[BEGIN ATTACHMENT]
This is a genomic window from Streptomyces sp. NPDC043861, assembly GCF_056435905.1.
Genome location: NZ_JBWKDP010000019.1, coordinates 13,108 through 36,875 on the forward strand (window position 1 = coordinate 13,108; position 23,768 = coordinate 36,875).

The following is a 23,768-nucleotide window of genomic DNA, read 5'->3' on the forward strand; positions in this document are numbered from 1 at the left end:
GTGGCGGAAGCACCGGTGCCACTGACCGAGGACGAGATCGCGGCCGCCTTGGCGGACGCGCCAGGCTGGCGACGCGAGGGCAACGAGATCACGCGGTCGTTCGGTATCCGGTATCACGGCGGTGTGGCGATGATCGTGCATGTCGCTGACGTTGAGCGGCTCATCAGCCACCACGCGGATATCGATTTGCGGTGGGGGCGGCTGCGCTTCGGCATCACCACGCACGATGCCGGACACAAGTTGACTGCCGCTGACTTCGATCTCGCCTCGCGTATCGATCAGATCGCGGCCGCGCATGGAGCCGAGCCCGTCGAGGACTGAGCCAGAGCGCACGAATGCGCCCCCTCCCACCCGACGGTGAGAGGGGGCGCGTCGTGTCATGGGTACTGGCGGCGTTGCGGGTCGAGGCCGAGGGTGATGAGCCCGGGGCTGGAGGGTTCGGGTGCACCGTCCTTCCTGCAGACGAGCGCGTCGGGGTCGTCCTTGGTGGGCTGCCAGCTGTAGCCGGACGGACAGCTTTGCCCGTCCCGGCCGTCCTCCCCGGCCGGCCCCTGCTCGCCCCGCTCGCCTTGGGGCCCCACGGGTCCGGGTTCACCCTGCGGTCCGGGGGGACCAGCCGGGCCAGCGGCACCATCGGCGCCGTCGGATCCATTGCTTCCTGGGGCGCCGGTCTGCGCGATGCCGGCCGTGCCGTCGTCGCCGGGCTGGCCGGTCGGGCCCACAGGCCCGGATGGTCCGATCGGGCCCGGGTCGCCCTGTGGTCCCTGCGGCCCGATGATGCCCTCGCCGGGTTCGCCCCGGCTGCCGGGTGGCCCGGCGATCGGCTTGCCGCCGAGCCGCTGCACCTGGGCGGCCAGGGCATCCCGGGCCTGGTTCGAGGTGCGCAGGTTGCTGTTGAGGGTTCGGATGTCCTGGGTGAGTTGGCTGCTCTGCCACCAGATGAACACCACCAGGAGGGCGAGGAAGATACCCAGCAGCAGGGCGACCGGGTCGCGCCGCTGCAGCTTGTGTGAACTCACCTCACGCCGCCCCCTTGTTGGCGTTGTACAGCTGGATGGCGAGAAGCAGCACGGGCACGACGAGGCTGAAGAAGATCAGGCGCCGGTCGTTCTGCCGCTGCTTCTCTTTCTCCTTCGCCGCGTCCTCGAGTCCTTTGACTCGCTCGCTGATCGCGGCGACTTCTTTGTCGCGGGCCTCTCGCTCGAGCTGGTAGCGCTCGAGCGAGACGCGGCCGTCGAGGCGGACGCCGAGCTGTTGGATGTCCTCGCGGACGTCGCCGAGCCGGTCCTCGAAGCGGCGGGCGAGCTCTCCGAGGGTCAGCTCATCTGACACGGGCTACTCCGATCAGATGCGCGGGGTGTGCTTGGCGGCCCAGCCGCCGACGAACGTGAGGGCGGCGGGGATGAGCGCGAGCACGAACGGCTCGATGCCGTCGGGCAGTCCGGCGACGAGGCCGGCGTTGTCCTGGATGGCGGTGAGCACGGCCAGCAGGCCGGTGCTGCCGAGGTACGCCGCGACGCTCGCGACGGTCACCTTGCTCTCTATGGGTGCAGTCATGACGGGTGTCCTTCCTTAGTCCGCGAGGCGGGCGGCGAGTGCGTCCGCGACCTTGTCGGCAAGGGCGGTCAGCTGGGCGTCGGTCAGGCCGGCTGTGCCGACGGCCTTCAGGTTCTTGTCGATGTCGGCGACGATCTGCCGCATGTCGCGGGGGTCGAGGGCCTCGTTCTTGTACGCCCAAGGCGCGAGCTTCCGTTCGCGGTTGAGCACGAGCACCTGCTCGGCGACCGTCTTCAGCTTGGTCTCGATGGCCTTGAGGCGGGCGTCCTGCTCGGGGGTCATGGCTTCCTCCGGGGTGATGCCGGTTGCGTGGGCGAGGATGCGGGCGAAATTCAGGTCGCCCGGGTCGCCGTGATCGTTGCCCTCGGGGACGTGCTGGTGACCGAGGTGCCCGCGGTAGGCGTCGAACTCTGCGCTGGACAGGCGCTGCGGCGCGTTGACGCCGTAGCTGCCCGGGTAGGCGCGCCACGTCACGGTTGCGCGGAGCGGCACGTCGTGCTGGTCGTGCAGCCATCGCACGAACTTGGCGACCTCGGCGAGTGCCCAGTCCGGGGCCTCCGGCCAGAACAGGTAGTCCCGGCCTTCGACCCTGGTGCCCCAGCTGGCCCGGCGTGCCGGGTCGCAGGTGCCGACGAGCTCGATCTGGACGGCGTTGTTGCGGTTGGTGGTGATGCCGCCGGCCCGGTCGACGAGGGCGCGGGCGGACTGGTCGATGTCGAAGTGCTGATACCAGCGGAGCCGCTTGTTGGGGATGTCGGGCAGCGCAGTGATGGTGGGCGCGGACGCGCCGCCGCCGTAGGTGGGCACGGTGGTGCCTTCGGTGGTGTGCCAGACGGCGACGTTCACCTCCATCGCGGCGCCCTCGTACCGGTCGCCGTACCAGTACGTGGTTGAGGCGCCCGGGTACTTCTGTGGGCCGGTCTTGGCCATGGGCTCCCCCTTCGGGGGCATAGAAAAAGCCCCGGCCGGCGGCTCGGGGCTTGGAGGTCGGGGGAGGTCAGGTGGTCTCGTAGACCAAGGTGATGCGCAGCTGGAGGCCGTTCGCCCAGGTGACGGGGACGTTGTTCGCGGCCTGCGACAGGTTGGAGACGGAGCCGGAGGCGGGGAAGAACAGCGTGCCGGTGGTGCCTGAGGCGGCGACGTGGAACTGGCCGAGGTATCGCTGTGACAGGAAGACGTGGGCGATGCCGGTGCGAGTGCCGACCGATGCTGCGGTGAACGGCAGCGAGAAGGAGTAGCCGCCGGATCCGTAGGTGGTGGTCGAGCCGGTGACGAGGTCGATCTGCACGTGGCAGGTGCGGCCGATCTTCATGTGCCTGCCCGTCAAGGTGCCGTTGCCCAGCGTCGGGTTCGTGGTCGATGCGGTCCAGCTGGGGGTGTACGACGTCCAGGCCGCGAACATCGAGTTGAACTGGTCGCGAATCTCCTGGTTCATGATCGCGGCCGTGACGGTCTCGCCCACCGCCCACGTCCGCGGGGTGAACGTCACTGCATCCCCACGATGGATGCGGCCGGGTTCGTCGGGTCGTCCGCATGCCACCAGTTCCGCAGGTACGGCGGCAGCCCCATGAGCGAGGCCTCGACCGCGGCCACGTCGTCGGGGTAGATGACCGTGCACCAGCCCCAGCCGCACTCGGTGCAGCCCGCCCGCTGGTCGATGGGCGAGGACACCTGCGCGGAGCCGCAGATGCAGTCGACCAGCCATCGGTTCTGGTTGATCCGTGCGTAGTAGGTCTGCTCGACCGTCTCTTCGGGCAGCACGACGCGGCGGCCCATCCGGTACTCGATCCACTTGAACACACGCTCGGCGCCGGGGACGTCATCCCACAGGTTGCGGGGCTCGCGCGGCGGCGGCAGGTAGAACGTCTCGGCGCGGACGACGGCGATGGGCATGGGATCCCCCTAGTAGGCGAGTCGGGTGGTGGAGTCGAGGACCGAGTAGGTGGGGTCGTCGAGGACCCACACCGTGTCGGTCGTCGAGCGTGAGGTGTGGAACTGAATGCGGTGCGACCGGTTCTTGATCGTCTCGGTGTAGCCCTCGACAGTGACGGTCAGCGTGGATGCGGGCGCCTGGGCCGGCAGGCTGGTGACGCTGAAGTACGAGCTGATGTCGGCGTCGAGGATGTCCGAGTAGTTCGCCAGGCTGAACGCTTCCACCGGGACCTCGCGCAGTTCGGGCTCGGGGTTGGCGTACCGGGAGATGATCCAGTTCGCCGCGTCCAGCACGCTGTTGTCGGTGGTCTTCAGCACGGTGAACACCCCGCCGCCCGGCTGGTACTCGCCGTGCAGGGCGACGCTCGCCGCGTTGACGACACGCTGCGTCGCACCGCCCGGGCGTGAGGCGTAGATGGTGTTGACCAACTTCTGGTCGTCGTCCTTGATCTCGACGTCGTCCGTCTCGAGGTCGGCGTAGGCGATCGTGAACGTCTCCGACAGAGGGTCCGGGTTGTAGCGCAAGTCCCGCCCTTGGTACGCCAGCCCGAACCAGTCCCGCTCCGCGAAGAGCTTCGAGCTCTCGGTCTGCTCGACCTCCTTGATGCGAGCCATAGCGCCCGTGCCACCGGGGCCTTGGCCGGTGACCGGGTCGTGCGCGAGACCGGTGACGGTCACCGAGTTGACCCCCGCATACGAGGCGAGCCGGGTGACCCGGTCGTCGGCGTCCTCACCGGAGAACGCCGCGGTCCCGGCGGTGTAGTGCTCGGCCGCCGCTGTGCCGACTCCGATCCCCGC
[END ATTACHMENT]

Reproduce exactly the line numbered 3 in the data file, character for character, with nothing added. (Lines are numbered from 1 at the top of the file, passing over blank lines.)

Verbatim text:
The following is a 23,768-nucleotide window of genomic DNA, read 5'->3' on the forward strand; positions in this document are numbered from 1 at the left end: